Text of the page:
SC State Hospital Cemetery records | Richland Library Skip to content

SC State Hospital Cemetery records

In 1822 the cornerstone was laid for the Mills Building on the South Carolina State Hospital grounds. Now the property is being redeveloped but their are records for patients who first entered the facility beginning in 1828. The patient records can be a valuable genealogical tool. They are not accessible online, however, a "how to" guide for accessing the records from the South Carolina Department of Archive and History or the South Carolina Dept of Mental Health is available through the Dead Librarian links below.

  • Click here for the SC State Hospital Cemetery Survey index, a list of the nearly 9,000 patients (black and white) who were buried by the State Hospital on State Hospital property.


  • Amazon Says: Moonlight, Magnolias, and Madness is a social history of the perceptions and treatment of the mentally ill in South Carolina over two centuries. Examining insanity in both an more...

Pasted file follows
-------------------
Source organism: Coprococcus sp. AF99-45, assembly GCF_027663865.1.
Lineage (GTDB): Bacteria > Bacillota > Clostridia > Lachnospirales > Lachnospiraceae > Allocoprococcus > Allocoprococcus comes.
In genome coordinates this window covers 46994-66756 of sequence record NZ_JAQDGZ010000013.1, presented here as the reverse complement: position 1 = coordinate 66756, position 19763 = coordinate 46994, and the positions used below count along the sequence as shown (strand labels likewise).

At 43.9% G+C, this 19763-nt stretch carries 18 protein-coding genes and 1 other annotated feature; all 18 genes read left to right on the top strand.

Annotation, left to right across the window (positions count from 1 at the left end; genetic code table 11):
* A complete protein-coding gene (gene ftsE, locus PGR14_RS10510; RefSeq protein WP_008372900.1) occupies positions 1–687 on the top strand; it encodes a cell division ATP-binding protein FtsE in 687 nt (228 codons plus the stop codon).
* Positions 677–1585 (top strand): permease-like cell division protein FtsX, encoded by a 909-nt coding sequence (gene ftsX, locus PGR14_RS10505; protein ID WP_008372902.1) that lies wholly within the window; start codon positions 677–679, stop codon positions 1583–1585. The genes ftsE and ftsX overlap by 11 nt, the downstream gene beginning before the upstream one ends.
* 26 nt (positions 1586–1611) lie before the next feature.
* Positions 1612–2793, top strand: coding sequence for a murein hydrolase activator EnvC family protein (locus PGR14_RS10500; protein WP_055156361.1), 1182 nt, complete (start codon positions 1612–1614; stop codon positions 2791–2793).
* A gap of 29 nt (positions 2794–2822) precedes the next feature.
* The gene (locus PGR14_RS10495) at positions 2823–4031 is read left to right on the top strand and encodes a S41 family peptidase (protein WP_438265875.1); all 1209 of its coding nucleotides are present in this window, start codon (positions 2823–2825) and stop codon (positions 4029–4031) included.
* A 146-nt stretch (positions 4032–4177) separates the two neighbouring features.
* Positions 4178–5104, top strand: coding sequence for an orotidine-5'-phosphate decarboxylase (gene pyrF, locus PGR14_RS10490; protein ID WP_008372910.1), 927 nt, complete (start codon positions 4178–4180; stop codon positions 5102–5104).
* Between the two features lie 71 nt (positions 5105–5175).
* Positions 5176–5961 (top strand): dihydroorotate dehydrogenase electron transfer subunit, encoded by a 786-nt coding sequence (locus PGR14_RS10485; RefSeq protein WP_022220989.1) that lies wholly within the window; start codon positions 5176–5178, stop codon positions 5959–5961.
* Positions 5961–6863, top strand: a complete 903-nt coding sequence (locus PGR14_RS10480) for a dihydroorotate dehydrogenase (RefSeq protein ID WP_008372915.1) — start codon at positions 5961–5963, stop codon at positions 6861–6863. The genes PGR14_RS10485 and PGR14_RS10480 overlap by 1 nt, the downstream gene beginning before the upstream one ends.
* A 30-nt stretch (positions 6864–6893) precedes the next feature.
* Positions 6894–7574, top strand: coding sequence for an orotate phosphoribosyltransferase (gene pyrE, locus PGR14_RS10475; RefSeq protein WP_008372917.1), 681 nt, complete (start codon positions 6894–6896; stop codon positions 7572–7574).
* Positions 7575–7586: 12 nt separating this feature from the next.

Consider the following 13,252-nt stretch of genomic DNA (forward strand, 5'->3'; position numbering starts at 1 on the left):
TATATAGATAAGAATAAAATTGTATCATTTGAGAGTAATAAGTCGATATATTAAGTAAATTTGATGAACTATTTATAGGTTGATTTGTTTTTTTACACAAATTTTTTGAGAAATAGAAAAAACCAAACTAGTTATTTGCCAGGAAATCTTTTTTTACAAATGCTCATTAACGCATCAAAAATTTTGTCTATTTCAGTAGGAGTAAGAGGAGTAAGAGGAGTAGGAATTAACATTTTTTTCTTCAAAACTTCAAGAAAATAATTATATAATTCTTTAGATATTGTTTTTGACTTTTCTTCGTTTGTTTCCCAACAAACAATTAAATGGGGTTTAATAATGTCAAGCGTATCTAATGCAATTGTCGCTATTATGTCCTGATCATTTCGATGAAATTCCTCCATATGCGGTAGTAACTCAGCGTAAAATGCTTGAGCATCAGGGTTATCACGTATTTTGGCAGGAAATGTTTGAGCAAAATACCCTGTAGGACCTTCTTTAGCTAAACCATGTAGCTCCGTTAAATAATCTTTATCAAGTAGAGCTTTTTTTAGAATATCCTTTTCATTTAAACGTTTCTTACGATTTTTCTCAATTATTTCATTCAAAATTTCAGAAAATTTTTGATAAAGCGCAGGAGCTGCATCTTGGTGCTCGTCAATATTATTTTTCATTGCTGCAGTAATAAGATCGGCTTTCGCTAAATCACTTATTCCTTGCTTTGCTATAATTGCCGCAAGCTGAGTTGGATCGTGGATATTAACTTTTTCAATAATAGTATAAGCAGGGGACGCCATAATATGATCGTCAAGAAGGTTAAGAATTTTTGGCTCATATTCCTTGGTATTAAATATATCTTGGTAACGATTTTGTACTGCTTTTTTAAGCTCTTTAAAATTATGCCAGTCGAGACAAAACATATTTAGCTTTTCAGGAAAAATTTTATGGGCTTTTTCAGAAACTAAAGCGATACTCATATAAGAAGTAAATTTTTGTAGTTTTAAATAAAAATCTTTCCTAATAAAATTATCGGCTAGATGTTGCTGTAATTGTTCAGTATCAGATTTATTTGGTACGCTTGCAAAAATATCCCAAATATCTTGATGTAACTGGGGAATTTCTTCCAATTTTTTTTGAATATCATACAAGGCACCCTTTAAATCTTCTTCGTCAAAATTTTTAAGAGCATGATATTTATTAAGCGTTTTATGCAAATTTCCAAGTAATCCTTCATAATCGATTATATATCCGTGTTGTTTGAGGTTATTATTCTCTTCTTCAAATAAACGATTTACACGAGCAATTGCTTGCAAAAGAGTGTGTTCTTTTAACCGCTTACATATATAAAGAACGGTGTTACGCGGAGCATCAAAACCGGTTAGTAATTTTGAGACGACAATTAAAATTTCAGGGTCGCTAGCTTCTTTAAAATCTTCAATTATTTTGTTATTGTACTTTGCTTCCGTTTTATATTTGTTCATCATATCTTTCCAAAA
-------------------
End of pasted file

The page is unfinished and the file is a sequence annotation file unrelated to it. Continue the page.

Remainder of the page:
Amazon Says: Moonlight, Magnolias, and Madness is a social history of the perceptions and treatment of the mentally ill in South Carolina over two centuries. Examining insanity in both an institutional and a community context, Peter McCandless shows how policies and attitudes changed dramatically from the colonial era to the early twentieth century. He also sheds new light on the ways sectionalism and race affected the plight of the insane in a state whose fortunes worsened markedly after the Civil War. Antebellum asylum reformers in the state were inspired by many of the same ideals as their northern counterparts, such as therapeutic optimism and moral treatment. But McCandless shows that treatment ideologies in South Carolina, which had a majority black population, were complicated by the issue of race, and that blacks received markedly inferior care. By re-creating the different experiences of the insane--black and white, inside the asylum and within the community--McCandless highlights the importance of regional variation in the treatment of mental illness. less...
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